Canberran Courtney Lawler says women can look at the data and make one of two choices.
"You either go hey, I'm going to fight back, or on the flipside it can make you think well, I won't get that management job because the statistics are against me," the 25-year-old said.
"I think it is difficult to push back."
And the statistics are stark. Nationally, on average, women earn $261.30, or 16 per cent, less per week than men. The gap is lower in the ACT at 11.5 per cent.
As well, less than 40 per cent of workers in all manager categories are female.
A senate inquiry into gender segregation in the workforce and how it impacts on women's economic equality will compare the situation in Australia with that of other countries and aim to find remedies for the issue.
Female-dominated industries attract an average yearly salary of $77,734. Industries where the majority of workers are men carry an average pay of $92,317.
The Department of Employment wrote that industries dominated by women had the highest proportion of part-time employment with the opposite true for those with the lowest number of women.
The Workplace Gender Equality Agency's lengthy submission described occupational gender segregation as the second largest underlying factor of the gender pay gap.
"Gender segregation also contributes to a lower rate of female participation in the workforce which affects national productivity and economic growth," the body wrote.
"Women receive lower rewards from investing in their tertiary education and from their work experience than men."
The Community and Public Sector Union's submission noted while efforts were being made to get more women into management roles in the public service, less attention was paid to the "significant" pay gaps between agencies at the same classification level.
"For example an APS 3 in the Department of Finance is paid $72,895 per annum while an APS 3 in the Department of Human Services earns $69,239," the union wrote.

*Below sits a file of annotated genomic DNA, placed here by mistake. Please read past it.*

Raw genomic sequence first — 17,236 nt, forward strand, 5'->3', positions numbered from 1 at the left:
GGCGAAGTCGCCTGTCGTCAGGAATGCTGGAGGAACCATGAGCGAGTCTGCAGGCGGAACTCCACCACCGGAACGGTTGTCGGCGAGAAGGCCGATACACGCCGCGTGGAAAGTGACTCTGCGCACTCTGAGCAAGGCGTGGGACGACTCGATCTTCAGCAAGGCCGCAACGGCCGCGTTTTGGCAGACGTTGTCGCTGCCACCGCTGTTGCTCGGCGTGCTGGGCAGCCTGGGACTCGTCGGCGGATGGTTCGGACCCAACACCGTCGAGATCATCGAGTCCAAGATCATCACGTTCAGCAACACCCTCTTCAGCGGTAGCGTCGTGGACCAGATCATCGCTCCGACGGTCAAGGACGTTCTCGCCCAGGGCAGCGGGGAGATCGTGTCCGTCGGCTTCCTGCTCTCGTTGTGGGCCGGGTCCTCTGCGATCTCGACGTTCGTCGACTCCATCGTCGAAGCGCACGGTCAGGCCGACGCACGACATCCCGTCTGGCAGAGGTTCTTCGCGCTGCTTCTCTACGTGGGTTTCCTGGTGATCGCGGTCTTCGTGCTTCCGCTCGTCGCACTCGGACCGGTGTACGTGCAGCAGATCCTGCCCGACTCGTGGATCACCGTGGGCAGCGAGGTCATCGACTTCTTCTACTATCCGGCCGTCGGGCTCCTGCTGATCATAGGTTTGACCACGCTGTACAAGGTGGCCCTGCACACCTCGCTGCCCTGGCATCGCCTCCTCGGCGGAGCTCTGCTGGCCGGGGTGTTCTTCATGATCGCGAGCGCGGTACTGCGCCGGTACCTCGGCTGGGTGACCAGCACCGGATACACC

"Job-related characteristics explain none of the wage differentials for well-paid workers in the public sector."
YWCA Canberra chief executive Frances Crimmins pointed at her own industry as one filled with women and paying less.
"People could take a look at YWCA and say yes, your entire leadership team is women ... [and] 80 per cent of our staff are women," she said.
"However, the challenge I'd put to people is if the men want to come and work for us and have a big pay cut, they're welcome to."
Among the Workplace Gender Equality Agency's recommendations are to normalise flexible working for women and men and educate on discrimination and unconscious bias, creating opportunities for more women to progress into leadership positions.
Many other of the 38 submissions, including that of Professionals Australia, outlined similar remedies.
Researcher Karen Struthers, whose submission focussed on the need to get more women involved in male-heavy trades, wrote: "Action will be more effective if the low participation of women in male-dominated trades is elevated from a social issue to a social and economic problem of national significance."
Ms Crimmins listed education, management quotas, flexible working hours and blind recruitment as possible solutions.
"The data tells us that gender equality doesn't just happen organically," she said.
The committee is due to report back on March 30.